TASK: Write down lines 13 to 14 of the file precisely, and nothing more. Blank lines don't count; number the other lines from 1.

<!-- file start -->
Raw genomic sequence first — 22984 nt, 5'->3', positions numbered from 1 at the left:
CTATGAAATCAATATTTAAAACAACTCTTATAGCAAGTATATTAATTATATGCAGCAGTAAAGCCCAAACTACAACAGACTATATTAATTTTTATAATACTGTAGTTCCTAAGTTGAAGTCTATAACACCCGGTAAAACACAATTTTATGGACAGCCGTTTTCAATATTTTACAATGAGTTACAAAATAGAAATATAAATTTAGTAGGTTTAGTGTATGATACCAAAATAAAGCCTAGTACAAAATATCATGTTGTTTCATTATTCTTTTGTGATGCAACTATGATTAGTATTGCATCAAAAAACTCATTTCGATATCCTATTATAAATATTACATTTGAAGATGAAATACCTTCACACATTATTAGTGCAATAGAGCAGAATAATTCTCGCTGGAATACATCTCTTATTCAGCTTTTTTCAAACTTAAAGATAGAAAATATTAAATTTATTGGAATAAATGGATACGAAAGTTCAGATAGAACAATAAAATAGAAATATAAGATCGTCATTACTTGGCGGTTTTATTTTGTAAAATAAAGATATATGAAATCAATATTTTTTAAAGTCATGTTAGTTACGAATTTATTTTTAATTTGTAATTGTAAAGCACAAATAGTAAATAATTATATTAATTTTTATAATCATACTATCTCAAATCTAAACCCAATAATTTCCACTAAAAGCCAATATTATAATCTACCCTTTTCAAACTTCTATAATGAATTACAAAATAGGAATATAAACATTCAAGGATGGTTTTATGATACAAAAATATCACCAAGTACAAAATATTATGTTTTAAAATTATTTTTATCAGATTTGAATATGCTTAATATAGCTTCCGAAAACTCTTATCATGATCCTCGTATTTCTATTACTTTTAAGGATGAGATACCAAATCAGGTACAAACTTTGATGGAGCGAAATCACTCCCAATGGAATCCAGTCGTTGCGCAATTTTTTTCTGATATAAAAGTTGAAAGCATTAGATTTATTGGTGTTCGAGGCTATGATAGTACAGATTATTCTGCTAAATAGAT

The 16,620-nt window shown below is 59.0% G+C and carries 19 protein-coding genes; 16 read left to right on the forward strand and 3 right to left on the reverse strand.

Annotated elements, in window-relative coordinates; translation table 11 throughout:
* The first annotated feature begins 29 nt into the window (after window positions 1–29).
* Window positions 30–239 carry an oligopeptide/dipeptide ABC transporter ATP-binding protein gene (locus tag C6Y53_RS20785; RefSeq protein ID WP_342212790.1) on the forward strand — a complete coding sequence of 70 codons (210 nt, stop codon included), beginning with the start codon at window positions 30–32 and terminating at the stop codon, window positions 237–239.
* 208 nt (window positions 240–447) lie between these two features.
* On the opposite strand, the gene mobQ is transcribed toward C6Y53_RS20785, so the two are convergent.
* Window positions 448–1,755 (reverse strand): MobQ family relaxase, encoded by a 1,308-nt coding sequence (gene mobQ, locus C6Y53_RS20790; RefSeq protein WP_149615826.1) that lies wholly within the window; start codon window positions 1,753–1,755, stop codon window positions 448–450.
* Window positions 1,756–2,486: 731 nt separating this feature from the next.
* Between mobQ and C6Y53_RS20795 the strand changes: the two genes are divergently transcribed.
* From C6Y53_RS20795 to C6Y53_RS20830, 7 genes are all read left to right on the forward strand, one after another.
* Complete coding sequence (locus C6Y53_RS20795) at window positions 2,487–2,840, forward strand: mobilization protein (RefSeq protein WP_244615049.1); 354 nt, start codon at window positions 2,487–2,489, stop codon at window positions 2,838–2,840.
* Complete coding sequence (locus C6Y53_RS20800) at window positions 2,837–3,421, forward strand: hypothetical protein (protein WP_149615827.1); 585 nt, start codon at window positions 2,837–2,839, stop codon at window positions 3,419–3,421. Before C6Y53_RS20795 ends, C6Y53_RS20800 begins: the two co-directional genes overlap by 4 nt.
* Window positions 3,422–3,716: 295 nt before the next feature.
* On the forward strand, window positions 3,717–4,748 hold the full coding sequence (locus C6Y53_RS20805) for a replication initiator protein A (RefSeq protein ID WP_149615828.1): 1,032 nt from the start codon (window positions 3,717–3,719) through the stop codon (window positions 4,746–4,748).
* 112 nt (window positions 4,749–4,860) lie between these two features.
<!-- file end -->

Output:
* Complete coding sequence (locus C6Y53_RS20795) at window positions 2,487–2,840, forward strand: mobilization protein (RefSeq protein WP_244615049.1); 354 nt, start codon at window positions 2,487–2,489, stop codon at window positions 2,838–2,840.
* Complete coding sequence (locus C6Y53_RS20800) at window positions 2,837–3,421, forward strand: hypothetical protein (protein WP_149615827.1); 585 nt, start codon at window positions 2,837–2,839, stop codon at window positions 3,419–3,421. Before C6Y53_RS20795 ends, C6Y53_RS20800 begins: the two co-directional genes overlap by 4 nt.